|Title||Right-Sizing Laboratory Equipment Loads|
|Year of Publication||2005|
|Authors||David Frenze, Steve E Greenberg, Paul A Mathew, Dale A Sartor, William Starr, Jr|
Laboratory equipment such as autoclaves, glass washers, refrigerators, and computers account for a significant portion of the energy use in laboratories. However, because of the general lack of measured equipment load data for laboratories, designers often use estimates based on nameplate rated data, or design assumptions from prior projects. Consequently, peak equipment loads are frequently overestimated. This results in oversized HVAC systems, increased initial construction costs, and increased energy use due to inefficiencies at low part-load operation. This best-practice guide first presents the problem of over-sizing in typical practice, and then describes how best-practice strategies obtain better estimates of equipment loads and right-size HVAC systems, saving initial construction costs as well as life-cycle energy costs.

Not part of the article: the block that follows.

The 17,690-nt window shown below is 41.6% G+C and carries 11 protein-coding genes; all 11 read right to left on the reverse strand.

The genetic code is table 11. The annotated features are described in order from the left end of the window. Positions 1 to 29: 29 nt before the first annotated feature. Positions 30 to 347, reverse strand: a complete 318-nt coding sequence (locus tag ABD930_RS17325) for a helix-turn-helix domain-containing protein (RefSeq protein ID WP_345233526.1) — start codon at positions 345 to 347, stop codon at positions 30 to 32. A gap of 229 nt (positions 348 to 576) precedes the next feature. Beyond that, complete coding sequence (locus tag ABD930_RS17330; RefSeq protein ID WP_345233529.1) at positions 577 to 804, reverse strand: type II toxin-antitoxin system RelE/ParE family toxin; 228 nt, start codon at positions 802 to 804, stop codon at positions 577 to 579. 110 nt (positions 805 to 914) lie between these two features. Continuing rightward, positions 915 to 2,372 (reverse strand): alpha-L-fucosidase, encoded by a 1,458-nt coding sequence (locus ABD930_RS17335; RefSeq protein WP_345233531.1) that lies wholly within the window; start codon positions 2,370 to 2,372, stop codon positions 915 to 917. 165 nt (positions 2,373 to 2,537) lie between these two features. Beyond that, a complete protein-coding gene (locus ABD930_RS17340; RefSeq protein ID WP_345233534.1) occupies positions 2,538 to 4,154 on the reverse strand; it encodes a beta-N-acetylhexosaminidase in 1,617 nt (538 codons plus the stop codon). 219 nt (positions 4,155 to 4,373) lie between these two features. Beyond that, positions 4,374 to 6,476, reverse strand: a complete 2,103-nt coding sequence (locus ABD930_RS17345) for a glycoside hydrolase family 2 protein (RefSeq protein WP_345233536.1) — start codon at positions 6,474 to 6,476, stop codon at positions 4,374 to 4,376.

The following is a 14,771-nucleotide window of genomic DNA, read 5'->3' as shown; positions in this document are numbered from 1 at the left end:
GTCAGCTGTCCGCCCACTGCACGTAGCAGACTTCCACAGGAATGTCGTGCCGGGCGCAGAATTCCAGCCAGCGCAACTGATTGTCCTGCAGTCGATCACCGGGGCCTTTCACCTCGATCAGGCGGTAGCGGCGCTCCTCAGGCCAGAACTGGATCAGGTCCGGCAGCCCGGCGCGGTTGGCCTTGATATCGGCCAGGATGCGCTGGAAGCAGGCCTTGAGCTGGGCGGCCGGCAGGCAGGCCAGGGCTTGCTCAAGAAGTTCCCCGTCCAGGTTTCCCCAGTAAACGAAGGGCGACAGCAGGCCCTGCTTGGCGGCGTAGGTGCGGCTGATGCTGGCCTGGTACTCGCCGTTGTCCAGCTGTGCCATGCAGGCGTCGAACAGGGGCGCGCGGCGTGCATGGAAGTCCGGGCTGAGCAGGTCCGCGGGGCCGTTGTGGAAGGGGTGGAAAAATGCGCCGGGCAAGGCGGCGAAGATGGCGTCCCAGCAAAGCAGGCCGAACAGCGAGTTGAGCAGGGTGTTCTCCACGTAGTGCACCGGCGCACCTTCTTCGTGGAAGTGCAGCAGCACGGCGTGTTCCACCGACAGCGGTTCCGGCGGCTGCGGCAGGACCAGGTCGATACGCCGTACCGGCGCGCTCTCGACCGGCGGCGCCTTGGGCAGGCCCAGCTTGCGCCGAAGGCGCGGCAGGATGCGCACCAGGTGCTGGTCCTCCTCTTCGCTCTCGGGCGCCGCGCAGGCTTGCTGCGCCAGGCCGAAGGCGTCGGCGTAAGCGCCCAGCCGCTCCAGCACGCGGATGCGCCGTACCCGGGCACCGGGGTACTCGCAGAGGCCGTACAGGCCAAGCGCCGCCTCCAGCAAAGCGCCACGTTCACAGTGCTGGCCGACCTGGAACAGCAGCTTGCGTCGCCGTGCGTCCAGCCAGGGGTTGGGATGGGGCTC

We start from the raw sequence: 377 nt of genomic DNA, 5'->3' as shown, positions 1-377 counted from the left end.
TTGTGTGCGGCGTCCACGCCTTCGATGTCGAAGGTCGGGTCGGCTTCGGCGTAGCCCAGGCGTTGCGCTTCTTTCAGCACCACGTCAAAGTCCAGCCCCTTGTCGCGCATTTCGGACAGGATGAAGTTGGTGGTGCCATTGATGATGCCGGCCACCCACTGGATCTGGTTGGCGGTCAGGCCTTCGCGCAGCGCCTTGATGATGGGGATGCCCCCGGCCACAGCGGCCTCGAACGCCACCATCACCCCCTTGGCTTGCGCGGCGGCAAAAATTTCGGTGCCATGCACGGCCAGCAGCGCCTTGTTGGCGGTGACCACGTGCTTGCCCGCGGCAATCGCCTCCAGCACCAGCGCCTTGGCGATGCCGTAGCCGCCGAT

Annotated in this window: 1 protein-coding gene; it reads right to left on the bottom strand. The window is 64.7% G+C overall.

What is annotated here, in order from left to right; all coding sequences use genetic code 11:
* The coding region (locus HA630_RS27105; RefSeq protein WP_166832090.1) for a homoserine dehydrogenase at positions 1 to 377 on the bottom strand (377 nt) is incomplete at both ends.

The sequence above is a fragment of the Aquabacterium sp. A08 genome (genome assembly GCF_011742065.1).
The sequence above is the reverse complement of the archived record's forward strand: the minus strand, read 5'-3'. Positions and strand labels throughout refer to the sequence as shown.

This guide is one in a series created by the Laboratories for the 21st century (Labs21) program, a joint program of the U.S. Environmental Protection Agency and U.S. Department of Energy. Geared towards architects, engineers, and facilities managers, these guides provide information about technologies and practices to use in designing, constructing, and operating safe, sustainable, high-performance laboratories.
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